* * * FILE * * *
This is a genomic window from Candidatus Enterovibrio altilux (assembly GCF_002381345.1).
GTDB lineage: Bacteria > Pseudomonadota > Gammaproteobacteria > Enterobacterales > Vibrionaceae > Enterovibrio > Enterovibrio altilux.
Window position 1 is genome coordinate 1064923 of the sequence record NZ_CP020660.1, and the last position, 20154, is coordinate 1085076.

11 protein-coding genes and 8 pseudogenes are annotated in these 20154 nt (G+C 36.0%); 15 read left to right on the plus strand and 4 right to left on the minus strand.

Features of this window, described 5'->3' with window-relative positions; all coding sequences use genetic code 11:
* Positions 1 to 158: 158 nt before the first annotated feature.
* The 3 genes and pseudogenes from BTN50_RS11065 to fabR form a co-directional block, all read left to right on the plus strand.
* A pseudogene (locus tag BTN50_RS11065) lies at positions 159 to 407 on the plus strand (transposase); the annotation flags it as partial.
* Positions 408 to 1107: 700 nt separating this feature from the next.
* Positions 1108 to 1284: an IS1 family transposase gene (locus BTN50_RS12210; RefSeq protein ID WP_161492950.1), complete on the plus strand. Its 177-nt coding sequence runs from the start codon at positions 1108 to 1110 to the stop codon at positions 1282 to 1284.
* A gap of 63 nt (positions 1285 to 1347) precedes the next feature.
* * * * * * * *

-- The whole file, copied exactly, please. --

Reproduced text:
This is a genomic window from Candidatus Enterovibrio altilux (assembly GCF_002381345.1).
GTDB lineage: Bacteria > Pseudomonadota > Gammaproteobacteria > Enterobacterales > Vibrionaceae > Enterovibrio > Enterovibrio altilux.
Window position 1 is genome coordinate 1064923 of the sequence record NZ_CP020660.1, and the last position, 20154, is coordinate 1085076.

11 protein-coding genes and 8 pseudogenes are annotated in these 20154 nt (G+C 36.0%); 15 read left to right on the plus strand and 4 right to left on the minus strand.

Features of this window, described 5'->3' with window-relative positions; all coding sequences use genetic code 11:
* Positions 1 to 158: 158 nt before the first annotated feature.
* The 3 genes and pseudogenes from BTN50_RS11065 to fabR form a co-directional block, all read left to right on the plus strand.
* A pseudogene (locus tag BTN50_RS11065) lies at positions 159 to 407 on the plus strand (transposase); the annotation flags it as partial.
* Positions 408 to 1107: 700 nt separating this feature from the next.
* Positions 1108 to 1284: an IS1 family transposase gene (locus BTN50_RS12210; RefSeq protein ID WP_161492950.1), complete on the plus strand. Its 177-nt coding sequence runs from the start codon at positions 1108 to 1110 to the stop codon at positions 1282 to 1284.
* A gap of 63 nt (positions 1285 to 1347) precedes the next feature.